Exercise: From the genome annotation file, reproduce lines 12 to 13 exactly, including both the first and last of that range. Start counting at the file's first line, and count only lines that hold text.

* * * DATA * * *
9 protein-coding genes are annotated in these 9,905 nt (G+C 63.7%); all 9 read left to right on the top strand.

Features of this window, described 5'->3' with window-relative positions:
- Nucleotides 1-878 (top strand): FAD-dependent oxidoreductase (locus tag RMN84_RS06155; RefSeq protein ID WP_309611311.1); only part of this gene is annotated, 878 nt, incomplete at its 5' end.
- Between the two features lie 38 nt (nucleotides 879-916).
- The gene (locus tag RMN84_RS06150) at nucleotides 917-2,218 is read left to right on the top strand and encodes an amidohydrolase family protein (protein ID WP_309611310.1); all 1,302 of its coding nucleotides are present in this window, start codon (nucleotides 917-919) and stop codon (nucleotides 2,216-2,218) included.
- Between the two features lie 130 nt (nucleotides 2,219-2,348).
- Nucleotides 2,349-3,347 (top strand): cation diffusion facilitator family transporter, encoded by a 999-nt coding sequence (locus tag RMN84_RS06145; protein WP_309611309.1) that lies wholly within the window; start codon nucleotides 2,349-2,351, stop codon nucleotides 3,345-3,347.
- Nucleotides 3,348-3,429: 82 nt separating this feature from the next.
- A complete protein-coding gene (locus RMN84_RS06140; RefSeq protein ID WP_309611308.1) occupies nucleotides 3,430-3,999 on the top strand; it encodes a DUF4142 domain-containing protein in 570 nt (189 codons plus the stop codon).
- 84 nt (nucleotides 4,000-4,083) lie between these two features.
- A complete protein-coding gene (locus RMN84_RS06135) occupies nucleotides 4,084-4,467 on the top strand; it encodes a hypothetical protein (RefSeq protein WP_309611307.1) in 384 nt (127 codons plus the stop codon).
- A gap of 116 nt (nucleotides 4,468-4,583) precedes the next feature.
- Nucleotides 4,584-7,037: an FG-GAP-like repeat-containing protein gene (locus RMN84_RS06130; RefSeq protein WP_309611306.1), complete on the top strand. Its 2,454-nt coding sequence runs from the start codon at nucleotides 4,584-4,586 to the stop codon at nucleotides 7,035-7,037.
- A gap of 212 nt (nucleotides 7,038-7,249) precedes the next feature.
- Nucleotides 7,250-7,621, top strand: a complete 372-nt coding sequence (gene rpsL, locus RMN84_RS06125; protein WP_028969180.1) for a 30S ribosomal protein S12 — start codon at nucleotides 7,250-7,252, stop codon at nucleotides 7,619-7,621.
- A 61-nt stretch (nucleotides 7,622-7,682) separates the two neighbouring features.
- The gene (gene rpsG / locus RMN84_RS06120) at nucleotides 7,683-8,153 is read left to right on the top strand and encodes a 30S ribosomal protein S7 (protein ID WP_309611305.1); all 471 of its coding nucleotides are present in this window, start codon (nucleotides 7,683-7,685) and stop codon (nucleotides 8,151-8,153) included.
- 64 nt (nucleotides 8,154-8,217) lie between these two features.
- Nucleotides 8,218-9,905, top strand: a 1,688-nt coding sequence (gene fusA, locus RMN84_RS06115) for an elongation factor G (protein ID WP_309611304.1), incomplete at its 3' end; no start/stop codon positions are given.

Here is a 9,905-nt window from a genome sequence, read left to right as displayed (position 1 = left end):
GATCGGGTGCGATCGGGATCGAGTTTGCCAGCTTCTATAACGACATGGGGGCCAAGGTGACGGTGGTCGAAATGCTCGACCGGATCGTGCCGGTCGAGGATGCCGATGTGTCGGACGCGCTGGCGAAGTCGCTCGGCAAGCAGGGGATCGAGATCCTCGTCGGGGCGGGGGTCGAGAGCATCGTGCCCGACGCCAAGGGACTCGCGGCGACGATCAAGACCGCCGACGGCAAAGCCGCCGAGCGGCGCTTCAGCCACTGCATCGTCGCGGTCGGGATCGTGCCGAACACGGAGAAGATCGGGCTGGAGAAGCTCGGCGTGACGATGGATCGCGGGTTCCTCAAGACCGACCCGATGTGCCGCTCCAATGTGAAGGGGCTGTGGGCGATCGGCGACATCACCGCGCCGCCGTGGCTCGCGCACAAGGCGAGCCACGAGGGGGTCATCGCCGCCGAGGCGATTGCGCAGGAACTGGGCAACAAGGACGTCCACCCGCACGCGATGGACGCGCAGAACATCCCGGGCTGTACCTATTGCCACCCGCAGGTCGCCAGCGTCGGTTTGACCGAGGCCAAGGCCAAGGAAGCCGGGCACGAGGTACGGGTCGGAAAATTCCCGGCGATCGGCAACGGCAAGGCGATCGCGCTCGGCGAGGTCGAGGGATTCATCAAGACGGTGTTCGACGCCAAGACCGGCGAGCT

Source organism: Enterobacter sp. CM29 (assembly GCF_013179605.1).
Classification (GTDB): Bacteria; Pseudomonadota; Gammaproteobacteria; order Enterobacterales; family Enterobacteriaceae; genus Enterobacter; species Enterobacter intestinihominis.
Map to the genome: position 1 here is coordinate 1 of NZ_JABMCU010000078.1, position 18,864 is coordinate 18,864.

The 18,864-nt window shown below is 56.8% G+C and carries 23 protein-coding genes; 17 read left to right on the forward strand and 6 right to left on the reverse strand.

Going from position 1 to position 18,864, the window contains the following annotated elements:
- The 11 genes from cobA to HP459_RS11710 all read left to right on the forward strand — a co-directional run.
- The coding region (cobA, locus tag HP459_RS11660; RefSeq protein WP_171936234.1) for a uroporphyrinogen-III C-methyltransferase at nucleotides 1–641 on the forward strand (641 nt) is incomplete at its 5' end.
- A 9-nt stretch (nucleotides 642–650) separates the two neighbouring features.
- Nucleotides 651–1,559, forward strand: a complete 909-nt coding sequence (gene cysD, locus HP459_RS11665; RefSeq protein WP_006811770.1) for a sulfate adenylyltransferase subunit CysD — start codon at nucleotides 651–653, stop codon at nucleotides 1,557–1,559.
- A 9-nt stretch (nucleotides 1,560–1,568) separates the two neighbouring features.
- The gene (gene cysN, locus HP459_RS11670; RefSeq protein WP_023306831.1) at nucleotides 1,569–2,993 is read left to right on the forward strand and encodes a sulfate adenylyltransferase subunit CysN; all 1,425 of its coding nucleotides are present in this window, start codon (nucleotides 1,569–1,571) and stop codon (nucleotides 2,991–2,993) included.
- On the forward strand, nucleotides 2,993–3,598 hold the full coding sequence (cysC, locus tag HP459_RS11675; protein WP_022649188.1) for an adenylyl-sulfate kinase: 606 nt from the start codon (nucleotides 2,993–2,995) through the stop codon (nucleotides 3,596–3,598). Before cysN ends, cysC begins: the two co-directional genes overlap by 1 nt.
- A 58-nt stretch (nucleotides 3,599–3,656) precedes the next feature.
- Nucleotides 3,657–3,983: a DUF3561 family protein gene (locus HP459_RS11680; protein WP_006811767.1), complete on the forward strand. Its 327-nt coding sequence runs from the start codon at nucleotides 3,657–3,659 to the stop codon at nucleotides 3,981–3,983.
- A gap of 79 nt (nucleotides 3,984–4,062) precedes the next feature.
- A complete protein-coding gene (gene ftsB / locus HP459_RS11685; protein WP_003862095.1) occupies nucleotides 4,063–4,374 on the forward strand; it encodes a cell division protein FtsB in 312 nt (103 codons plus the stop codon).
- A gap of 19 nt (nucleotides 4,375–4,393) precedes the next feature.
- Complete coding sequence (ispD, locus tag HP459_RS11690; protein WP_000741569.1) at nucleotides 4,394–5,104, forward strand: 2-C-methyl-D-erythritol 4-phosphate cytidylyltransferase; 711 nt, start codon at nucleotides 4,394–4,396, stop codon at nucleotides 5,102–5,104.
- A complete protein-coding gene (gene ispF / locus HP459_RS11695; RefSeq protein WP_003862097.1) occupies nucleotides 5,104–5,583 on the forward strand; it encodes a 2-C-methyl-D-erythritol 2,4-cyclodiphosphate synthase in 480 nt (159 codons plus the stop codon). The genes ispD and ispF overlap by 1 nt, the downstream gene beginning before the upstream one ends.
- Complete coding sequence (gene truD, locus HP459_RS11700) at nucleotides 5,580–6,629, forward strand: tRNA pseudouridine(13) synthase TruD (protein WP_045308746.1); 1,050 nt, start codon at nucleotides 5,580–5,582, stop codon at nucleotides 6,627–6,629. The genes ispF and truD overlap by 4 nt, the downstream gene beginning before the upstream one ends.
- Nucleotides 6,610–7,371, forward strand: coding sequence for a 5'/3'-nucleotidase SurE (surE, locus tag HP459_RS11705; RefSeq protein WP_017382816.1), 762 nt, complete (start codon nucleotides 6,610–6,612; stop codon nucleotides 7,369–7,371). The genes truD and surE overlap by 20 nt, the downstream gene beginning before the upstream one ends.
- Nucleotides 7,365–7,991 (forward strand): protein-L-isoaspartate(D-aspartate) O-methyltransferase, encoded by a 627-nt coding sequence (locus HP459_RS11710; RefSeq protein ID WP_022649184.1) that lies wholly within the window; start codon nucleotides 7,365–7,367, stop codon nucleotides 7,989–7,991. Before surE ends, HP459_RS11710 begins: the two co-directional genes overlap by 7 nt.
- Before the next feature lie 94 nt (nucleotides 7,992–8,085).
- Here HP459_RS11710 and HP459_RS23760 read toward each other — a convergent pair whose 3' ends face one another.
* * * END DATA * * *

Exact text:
- A gap of 116 nt (nucleotides 4,468-4,583) precedes the next feature.
- Nucleotides 4,584-7,037: an FG-GAP-like repeat-containing protein gene (locus RMN84_RS06130; RefSeq protein WP_309611306.1), complete on the top strand. Its 2,454-nt coding sequence runs from the start codon at nucleotides 4,584-4,586 to the stop codon at nucleotides 7,035-7,037.